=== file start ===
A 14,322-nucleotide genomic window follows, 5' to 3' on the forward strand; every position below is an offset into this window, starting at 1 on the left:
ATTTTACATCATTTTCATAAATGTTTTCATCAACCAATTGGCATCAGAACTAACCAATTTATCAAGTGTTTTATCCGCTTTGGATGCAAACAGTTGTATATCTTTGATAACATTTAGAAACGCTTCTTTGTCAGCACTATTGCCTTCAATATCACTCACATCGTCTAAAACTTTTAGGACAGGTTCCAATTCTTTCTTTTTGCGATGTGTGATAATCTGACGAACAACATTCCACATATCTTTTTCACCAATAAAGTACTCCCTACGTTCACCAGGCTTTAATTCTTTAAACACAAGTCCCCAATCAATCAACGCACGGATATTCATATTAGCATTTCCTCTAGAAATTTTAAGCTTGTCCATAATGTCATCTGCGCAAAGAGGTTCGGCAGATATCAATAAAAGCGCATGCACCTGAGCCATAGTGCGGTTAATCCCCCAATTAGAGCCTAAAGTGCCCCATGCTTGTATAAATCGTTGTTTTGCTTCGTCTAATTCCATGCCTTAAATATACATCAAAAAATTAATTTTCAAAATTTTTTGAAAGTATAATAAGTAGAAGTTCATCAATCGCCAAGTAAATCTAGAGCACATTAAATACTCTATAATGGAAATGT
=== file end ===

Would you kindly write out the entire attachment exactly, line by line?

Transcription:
A 14,322-nucleotide genomic window follows, 5' to 3' on the forward strand; every position below is an offset into this window, starting at 1 on the left:
ATTTTACATCATTTTCATAAATGTTTTCATCAACCAATTGGCATCAGAACTAACCAATTTATCAAGTGTTTTATCCGCTTTGGATGCAAACAGTTGTATATCTTTGATAACATTTAGAAACGCTTCTTTGTCAGCACTATTGCCTTCAATATCACTCACATCGTCTAAAACTTTTAGGACAGGTTCCAATTCTTTCTTTTTGCGATGTGTGATAATCTGACGAACAACATTCCACATATCTTTTTCACCAATAAAGTACTCCCTACGTTCACCAGGCTTTAATTCTTTAAACACAAGTCCCCAATCAATCAACGCACGGATATTCATATTAGCATTTCCTCTAGAAATTTTAAGCTTGTCCATAATGTCATCTGCGCAAAGAGGTTCGGCAGATATCAATAAAAGCGCATGCACCTGAGCCATAGTGCGGTTAATCCCCCAATTAGAGCCTAAAGTGCCCCATGCTTGTATAAATCGTTGTTTTGCTTCGTCTAATTCCATGCCTTAAATATACATCAAAAAATTAATTTTCAAAATTTTTTGAAAGTATAATAAGTAGAAGTTCATCAATCGCCAAGTAAATCTAGAGCACATTAAATACTCTATAATGGAAATGT